All in all, the day had been one to be country, but so unwholesome looking as remembered. In addition to the birds to lose much of its attractiveness. Three already named three of them new to or four large alligators lay sunning themme — we had seen great blue herons, lit- selves in the most obliging manner upon tle blue herons, Louisiana herons, night the banks, here one and there one, to herons, cormorants, pied-billed grebes, the vociferous delight of the passenkingfishers, red-winged blackbirds, boat- gers, who ran from one side of the deck tailed grackles, redpoll and myrtle war- to the other, as the captain shouted and blers, savanna sparrows, tree swallows, pointed. One, he told us, was thirteen purple martins, a few meadow larks, and feet long, the largest in the river. Each the ubiquitous turkey buzzard. The boat- appeared to have its own well-worn suntails abounded along the river banks, and, ning-spot, and all, I believe, kept their with their tameness and their ridiculous places, as if the passing of the big outeries, kept us amused whenever there steamer - almost too big for the river was nothing else to absorb our attention. at some of the sharper turns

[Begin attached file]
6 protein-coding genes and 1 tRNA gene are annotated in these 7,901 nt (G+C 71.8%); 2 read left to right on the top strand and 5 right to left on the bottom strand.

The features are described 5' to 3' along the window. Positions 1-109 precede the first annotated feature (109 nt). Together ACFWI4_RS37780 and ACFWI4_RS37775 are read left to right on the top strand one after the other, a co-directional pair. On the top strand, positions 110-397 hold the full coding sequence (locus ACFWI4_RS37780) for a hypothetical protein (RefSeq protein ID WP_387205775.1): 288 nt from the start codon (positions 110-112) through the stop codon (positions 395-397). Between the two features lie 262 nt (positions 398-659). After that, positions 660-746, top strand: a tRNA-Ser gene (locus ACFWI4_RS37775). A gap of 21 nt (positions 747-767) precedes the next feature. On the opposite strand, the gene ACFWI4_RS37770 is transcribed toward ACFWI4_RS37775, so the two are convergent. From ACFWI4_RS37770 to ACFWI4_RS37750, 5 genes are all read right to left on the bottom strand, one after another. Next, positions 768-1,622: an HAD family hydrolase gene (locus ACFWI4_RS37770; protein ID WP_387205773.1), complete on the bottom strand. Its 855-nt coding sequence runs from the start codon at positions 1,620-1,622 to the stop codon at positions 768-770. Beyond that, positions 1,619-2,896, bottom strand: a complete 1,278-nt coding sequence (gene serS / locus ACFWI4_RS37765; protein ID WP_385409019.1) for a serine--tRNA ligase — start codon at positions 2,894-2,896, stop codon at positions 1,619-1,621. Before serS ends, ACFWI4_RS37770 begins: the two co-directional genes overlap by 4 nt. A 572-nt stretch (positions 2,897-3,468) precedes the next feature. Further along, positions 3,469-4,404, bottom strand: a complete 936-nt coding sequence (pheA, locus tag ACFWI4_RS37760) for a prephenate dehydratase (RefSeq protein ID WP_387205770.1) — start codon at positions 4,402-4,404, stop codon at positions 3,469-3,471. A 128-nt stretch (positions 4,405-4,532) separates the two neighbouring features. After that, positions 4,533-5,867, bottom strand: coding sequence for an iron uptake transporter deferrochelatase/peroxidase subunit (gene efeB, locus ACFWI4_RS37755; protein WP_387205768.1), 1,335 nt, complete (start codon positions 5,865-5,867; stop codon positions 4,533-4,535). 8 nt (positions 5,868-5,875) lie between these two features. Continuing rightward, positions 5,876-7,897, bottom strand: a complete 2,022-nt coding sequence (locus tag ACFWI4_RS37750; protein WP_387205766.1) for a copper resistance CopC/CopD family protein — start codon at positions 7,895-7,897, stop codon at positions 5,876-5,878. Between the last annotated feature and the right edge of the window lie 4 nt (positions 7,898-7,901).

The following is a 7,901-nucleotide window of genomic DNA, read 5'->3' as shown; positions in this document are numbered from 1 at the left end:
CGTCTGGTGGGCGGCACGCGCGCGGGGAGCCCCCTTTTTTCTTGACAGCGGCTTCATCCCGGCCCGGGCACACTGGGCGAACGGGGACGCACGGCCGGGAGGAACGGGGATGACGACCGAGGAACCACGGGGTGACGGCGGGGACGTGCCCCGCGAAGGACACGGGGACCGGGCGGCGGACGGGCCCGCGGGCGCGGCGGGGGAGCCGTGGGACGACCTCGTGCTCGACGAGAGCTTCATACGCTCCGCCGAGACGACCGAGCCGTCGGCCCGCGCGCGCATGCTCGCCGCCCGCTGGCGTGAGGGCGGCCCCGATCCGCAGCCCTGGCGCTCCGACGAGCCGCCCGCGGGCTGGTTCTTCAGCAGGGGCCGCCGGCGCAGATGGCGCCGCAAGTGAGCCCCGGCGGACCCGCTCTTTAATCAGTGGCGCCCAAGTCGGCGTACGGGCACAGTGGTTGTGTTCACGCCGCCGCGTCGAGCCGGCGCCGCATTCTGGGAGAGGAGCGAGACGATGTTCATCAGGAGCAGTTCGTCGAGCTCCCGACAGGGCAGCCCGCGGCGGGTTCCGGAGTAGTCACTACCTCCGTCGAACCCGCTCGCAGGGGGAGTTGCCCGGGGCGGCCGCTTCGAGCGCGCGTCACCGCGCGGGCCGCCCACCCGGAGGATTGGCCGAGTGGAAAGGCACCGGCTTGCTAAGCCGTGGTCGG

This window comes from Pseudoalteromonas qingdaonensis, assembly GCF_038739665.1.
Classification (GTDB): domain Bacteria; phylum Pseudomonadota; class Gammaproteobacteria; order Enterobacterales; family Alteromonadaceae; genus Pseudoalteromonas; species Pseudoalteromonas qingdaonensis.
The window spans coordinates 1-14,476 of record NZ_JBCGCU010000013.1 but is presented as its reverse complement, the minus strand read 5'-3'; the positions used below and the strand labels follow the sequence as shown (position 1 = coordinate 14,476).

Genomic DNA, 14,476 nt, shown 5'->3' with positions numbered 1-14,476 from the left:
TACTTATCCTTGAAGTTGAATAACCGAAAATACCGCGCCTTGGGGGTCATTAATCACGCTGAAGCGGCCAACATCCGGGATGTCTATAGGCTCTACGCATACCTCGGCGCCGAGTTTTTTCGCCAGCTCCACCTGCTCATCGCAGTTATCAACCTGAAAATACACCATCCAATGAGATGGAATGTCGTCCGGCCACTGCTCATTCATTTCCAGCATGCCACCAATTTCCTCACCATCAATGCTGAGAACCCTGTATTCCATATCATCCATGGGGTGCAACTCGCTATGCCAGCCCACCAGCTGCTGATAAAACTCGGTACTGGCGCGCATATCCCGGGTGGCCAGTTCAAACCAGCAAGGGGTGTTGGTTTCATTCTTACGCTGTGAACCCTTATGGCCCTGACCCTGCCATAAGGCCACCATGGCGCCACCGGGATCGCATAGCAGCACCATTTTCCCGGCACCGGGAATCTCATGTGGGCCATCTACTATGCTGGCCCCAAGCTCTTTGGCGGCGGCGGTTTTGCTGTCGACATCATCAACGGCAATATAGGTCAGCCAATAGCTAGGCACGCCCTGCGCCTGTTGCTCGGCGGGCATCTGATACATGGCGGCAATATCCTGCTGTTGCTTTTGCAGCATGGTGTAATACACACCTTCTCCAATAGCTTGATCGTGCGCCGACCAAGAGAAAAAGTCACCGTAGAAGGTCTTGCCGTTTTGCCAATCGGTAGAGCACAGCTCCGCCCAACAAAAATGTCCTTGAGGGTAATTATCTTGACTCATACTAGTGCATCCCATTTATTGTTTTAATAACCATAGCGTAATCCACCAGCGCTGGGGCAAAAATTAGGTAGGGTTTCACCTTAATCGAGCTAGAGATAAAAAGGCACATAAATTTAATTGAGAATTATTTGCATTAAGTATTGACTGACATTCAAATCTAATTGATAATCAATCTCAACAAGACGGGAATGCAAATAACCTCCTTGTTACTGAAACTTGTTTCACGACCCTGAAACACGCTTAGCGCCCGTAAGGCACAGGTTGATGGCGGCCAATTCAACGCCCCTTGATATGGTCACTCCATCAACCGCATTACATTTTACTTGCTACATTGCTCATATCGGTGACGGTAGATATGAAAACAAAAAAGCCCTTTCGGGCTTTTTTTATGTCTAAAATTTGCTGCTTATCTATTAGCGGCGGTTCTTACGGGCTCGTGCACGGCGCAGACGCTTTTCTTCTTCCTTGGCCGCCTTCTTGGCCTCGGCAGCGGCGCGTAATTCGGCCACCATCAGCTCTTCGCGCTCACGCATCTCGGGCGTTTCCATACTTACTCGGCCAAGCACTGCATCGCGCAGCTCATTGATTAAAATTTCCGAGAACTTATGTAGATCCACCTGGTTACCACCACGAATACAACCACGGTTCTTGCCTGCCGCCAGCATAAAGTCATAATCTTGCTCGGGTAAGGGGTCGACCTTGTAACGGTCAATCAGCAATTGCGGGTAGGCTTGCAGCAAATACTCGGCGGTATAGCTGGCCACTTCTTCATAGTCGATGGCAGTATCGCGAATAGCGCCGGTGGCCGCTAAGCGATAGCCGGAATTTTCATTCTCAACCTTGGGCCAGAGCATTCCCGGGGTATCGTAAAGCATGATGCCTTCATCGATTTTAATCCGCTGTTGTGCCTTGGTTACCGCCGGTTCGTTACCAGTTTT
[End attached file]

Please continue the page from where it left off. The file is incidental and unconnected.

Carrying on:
had come The prairie

lands through which the river to seem a commonplace event. Herons meanders proved to be surprisingly dry in the usual variety were seen, with osand passable (the water being unusually preys, an eagle, kingfishers, ground doves, low, the boy said), with many cattle pas. Carolina doves, blackbirds (red - wings

) tured upon them. Here we found the and boat - tails), tree swallows, purple savanna sparrows; here, too, the meadow martins, and a single wild turkey, the larks were singing.